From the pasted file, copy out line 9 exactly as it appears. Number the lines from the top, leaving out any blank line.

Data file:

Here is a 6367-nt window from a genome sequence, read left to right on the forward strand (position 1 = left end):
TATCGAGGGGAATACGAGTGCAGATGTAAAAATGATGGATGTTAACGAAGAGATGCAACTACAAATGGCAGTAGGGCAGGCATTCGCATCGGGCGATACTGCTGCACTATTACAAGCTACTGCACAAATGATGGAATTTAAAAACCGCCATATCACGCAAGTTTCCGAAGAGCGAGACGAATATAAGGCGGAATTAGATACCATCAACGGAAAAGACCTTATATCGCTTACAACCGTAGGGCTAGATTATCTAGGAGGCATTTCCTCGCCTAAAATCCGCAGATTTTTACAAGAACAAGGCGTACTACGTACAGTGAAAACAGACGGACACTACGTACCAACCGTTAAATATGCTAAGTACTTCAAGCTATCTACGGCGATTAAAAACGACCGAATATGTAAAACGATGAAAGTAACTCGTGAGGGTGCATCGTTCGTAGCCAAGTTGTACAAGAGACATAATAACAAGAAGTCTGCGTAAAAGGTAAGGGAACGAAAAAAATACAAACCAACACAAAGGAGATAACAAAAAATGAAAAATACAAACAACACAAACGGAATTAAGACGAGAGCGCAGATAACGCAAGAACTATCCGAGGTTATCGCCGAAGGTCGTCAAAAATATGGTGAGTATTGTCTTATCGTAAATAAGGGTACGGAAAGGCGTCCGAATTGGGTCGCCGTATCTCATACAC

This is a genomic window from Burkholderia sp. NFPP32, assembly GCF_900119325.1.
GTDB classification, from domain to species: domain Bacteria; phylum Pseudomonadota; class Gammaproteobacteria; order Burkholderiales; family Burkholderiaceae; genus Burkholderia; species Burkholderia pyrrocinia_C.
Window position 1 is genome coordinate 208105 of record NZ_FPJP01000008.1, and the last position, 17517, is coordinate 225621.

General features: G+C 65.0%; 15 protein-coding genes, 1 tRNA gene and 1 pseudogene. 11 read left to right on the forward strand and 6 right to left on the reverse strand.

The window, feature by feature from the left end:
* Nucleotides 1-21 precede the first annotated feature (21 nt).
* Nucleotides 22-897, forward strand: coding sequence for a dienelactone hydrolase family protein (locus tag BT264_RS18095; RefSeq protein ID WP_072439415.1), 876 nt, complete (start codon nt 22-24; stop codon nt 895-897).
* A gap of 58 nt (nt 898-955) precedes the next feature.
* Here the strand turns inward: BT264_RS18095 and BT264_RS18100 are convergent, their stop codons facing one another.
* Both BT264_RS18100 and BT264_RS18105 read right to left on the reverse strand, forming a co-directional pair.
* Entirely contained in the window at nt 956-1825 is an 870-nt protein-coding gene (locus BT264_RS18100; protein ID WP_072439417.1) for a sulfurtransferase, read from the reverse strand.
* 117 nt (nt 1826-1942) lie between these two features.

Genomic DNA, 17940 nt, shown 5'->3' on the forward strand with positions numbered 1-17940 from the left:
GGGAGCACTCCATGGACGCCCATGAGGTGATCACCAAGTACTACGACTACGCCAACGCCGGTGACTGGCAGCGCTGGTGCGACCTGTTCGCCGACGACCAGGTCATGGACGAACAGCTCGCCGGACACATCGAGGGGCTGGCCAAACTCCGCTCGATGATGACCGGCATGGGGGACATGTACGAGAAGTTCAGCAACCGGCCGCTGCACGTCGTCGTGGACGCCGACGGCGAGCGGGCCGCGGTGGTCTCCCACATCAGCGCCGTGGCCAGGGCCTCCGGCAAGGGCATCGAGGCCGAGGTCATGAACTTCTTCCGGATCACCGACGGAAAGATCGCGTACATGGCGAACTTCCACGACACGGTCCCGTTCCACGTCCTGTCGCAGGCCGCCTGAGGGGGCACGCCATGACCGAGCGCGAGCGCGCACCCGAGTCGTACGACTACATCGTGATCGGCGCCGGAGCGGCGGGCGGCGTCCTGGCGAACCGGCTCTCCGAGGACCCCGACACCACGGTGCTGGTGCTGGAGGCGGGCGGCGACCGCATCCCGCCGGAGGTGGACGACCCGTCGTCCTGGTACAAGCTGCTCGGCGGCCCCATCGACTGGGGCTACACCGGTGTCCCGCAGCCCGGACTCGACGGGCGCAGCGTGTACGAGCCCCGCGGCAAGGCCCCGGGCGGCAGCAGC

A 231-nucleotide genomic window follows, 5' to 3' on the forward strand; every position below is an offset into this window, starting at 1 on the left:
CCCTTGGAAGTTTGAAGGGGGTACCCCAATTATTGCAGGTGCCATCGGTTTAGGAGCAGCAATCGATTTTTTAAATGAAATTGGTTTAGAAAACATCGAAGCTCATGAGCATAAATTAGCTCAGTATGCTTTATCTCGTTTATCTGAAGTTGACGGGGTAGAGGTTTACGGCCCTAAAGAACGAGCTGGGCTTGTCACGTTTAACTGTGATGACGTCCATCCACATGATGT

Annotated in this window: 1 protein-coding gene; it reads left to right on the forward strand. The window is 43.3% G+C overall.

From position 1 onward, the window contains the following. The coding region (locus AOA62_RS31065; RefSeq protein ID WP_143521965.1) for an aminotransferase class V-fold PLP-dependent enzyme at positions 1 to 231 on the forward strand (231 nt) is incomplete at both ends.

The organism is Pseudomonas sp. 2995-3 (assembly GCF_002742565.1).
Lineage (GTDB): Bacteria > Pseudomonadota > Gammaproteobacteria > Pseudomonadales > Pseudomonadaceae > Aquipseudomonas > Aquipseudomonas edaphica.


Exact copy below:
* Nucleotides 22-897, forward strand: coding sequence for a dienelactone hydrolase family protein (locus tag BT264_RS18095; RefSeq protein ID WP_072439415.1), 876 nt, complete (start codon nt 22-24; stop codon nt 895-897).